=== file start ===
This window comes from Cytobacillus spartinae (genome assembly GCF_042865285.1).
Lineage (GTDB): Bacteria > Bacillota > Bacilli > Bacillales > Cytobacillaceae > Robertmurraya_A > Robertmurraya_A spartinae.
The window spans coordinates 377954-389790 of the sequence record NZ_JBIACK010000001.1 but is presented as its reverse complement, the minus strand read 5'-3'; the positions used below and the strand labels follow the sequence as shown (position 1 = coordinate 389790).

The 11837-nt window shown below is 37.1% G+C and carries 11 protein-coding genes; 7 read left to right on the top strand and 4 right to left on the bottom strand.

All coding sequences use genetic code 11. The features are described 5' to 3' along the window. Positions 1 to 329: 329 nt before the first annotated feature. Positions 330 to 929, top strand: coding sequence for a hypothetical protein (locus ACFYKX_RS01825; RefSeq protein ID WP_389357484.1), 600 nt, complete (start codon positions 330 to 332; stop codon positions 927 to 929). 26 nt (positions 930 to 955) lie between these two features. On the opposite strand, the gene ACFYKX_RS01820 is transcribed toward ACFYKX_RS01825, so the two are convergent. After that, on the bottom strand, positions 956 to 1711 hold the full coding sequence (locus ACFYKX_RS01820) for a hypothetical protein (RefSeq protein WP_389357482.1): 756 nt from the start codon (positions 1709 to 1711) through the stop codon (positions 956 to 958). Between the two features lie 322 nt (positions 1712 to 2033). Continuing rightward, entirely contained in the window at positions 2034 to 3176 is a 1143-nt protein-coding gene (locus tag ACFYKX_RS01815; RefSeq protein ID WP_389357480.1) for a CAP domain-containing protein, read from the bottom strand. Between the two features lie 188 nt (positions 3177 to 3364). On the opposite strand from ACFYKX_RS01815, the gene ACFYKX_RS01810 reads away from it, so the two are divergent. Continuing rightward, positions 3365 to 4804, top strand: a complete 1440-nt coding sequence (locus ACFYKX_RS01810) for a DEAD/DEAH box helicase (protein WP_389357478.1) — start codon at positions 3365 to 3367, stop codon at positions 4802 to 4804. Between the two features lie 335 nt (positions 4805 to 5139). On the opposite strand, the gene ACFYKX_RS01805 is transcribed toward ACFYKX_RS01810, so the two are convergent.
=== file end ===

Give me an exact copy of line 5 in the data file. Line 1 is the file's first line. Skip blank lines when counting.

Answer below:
All coding sequences use genetic code 11. The features are described 5' to 3' along the window. Positions 1 to 329: 329 nt before the first annotated feature. Positions 330 to 929, top strand: coding sequence for a hypothetical protein (locus ACFYKX_RS01825; RefSeq protein ID WP_389357484.1), 600 nt, complete (start codon positions 330 to 332; stop codon positions 927 to 929). 26 nt (positions 930 to 955) lie between these two features. On the opposite strand, the gene ACFYKX_RS01820 is transcribed toward ACFYKX_RS01825, so the two are convergent. After that, on the bottom strand, positions 956 to 1711 hold the full coding sequence (locus ACFYKX_RS01820) for a hypothetical protein (RefSeq protein WP_389357482.1): 756 nt from the start codon (positions 1709 to 1711) through the stop codon (positions 956 to 958). Between the two features lie 322 nt (positions 1712 to 2033). Continuing rightward, entirely contained in the window at positions 2034 to 3176 is a 1143-nt protein-coding gene (locus tag ACFYKX_RS01815; RefSeq protein ID WP_389357480.1) for a CAP domain-containing protein, read from the bottom strand. Between the two features lie 188 nt (positions 3177 to 3364). On the opposite strand from ACFYKX_RS01815, the gene ACFYKX_RS01810 reads away from it, so the two are divergent. Continuing rightward, positions 3365 to 4804, top strand: a complete 1440-nt coding sequence (locus ACFYKX_RS01810) for a DEAD/DEAH box helicase (protein WP_389357478.1) — start codon at positions 3365 to 3367, stop codon at positions 4802 to 4804. Between the two features lie 335 nt (positions 4805 to 5139). On the opposite strand, the gene ACFYKX_RS01805 is transcribed toward ACFYKX_RS01810, so the two are convergent.